• On October 10, 2020 the Saint Paul Seminary, where Haas was Composer in Residence from 1985-1988, released a statement sharing the results of an internal investigation. The investigation found that an allegation of sexual assault of an 18-year old woman was made against Haas in October 1987, that Rector/Vice President Rev. Charles Froehle notified the Archdiocese of St. Paul and Minneapolis, and that Froehle met with the woman and her parents, and arranged for counseling for Haas.[29]

Religious organizations

  • On June 14, 2020, the Archdiocese of Saint Paul and Minneapolis confirmed that it had received similar complaints against Haas in 1987 and 2018 (which it then required him to disclose to prospective archdiocesan employers) and that he had requested a letter of recommendation (which the archdiocese refused).[11][30] On July 8, the archdiocese further announced that its events would no longer allow Haas's music or presentations, and encouraged diocesan institutions "to consider the sensitivities involved with using Haas' music in liturgies or other parish or school events, and to take appropriate steps to fully support those who have been harmed by sexual assault or abuse."[31] On October 8, the archdiocese responded to Into Account's report against Haas, which alleged that his sexual abuse of a 13-year-old in 1979 had been promptly reported to the archdiocese. Although "a review of archdiocesan records ... has not surfaced any such report", the archdiocese forwarded the allegation to law enforcement and encouraged anyone with knowledge of criminal behavior to share this information with law enforcement.[32]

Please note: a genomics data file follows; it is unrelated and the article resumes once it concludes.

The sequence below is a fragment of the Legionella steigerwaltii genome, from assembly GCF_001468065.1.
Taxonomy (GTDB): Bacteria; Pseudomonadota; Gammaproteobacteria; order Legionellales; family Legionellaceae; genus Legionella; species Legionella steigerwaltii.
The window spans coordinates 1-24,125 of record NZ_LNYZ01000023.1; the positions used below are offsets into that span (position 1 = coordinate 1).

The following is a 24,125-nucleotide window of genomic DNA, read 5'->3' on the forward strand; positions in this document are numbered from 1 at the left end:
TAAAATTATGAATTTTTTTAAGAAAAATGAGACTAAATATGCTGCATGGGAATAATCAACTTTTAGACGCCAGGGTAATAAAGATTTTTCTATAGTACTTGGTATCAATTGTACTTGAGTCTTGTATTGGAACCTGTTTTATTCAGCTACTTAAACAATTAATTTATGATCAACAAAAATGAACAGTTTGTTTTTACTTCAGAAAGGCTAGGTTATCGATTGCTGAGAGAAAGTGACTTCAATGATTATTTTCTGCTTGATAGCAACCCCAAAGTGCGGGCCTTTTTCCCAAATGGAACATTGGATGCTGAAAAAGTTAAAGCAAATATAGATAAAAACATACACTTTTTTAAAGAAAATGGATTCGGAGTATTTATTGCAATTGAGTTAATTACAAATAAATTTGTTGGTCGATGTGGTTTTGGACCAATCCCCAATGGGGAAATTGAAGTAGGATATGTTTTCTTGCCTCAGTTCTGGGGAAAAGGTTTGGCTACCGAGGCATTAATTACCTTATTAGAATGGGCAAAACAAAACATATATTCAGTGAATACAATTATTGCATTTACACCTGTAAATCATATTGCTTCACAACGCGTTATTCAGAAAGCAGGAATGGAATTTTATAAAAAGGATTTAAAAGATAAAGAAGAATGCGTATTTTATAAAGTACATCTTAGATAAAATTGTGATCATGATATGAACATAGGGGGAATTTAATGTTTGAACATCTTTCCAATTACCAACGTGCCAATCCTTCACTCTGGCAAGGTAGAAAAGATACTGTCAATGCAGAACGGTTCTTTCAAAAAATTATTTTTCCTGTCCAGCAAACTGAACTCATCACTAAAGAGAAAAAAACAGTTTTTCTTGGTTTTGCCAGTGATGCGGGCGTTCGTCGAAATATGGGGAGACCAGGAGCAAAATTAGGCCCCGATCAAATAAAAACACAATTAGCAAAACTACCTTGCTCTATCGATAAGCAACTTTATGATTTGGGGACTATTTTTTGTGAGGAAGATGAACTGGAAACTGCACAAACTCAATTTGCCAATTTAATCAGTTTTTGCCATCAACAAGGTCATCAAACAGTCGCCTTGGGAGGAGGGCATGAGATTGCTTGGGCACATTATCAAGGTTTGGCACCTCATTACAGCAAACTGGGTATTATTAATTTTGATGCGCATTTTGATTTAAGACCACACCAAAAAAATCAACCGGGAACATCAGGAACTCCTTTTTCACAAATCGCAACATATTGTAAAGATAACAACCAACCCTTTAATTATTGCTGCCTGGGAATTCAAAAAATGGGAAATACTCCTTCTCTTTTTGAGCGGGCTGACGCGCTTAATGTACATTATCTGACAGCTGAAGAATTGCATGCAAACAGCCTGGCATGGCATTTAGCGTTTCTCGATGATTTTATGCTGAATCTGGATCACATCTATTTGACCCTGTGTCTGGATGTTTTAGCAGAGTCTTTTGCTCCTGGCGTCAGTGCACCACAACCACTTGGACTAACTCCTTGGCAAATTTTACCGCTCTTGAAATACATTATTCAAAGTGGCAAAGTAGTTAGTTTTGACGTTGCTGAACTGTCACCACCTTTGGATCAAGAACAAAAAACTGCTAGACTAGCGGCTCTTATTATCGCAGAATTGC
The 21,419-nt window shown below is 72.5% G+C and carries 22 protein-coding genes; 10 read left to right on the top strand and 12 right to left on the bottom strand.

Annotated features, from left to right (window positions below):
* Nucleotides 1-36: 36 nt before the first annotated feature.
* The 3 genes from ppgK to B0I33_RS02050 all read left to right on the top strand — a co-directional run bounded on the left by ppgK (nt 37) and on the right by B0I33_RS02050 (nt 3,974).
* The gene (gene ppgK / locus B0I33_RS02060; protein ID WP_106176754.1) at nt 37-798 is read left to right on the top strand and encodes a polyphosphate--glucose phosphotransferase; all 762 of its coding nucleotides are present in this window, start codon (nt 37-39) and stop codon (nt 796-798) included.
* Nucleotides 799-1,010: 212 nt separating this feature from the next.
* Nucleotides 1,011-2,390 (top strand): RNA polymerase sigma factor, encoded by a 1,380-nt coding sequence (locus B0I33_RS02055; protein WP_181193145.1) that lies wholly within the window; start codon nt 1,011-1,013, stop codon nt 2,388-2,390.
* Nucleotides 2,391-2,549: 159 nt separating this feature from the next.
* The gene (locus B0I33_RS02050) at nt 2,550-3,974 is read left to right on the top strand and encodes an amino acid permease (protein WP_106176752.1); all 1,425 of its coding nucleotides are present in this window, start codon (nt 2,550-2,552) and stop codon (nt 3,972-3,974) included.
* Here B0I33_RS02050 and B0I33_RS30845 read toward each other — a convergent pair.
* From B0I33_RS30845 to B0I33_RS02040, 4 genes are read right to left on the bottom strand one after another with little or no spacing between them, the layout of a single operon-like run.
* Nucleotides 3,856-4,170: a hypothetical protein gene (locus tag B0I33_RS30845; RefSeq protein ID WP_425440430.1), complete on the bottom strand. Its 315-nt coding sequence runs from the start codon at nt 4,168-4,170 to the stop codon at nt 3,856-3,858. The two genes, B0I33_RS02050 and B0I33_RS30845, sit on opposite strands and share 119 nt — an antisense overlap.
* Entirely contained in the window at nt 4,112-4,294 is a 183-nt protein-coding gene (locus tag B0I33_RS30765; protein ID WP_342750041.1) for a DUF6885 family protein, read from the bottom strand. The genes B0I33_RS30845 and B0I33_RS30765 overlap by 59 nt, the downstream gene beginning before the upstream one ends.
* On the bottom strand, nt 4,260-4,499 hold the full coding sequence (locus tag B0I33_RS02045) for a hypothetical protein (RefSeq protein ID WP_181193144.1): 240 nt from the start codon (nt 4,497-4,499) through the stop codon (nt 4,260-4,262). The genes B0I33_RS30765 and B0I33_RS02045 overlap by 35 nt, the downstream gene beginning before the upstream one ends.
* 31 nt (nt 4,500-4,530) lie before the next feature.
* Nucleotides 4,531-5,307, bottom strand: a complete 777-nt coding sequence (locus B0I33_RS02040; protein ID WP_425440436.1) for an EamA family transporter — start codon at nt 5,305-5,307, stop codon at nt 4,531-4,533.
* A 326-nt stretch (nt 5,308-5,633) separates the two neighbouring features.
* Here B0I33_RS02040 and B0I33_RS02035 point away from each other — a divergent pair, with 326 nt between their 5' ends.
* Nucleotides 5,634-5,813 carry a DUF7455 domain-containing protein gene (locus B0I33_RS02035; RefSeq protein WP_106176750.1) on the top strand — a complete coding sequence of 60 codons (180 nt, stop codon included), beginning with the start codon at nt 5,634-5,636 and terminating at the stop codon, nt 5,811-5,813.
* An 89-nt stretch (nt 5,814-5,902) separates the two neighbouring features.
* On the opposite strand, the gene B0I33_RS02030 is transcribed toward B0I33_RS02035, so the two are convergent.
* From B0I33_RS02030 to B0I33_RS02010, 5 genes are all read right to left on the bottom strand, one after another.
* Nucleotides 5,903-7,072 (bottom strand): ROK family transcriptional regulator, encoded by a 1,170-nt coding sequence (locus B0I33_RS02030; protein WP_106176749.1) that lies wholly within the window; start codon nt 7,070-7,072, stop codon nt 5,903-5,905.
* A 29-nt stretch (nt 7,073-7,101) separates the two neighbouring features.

• On June 30, 2020, the Archdiocese of Los Angeles stated that it was opening an investigation into the allegations, and that it "is also reviewing GIA Publications' announcement that it is suspending its relationship with Mr. Haas as his sponsor and publisher". Haas was prohibited from performing in the Archdiocese,[33] and on July 30 the Archdiocese asked all its parishes, schools, and ministries to refrain from using his music.[34]
  • On June 30, 2020, the Diocese of Venice in Florida stated that it would be inappropriate to continue using Haas's music at Mass.[35]
  • On July 9, 2020, the Crosier Fathers, who had previously awarded Haas their Outstanding Service in Ministry Award in 2004, issued a statement condemning abusive behavior and expressing empathy for survivors.[36]
  • On July 24, 2020, the Liturgical Composers Forum suspended Haas's membership and returned his financial contributions to As Music Heals.[37]
  • In July–November 2020, at least 84 American Catholic dioceses announced they were urging or imposing a suspension of Haas's music, out of concern for abuse victims.[38][39]
  • On August 21, 2020, Discipleship Ministries of the United Methodist Church requested that congregations not perform Haas's music, pending an investigation and possible court proceedings.[40]
  • In October 2020, The Archdiocese of Detroit announced that parishes throughout the Archdiocese would cut his music from their repertoire.
  • On November 2, 2020, the Evangelical Lutheran Church in America strongly encouraged congregations to discontinue using works by Haas.[25]

Awards and recognition



  1. ^ a b Fazio, Marie (August 10, 2020). "Catholic Churches Drop Hymns After Accusations Against Composer". The New York Times.
  2. ^ a b c d e f g Haas, David (2018). I Will Bring You Home. Chicago, IL: GIA Publications, Inc. pp. 405–413. ISBN 978-1-62277-284-1.
  3. ^ a b "Dioceses restrict David Haas hymns and concerts after abuse accusations". America Magazine. August 12, 2020.
  4. ^ Kuruvilla, Carol (August 14, 2020). "Catholic Archdioceses Ban Music Penned By Composer Accused Of Sexual Misconduct". HuffPost.
  5. ^ "North American Forum on the Catechumenate Records". University of Notre Dame Archives. Retrieved September 14, 2020.
  6. ^ "LA parishes asked not to use David Haas music amid misconduct investigation". Angelus News. July 31, 2020.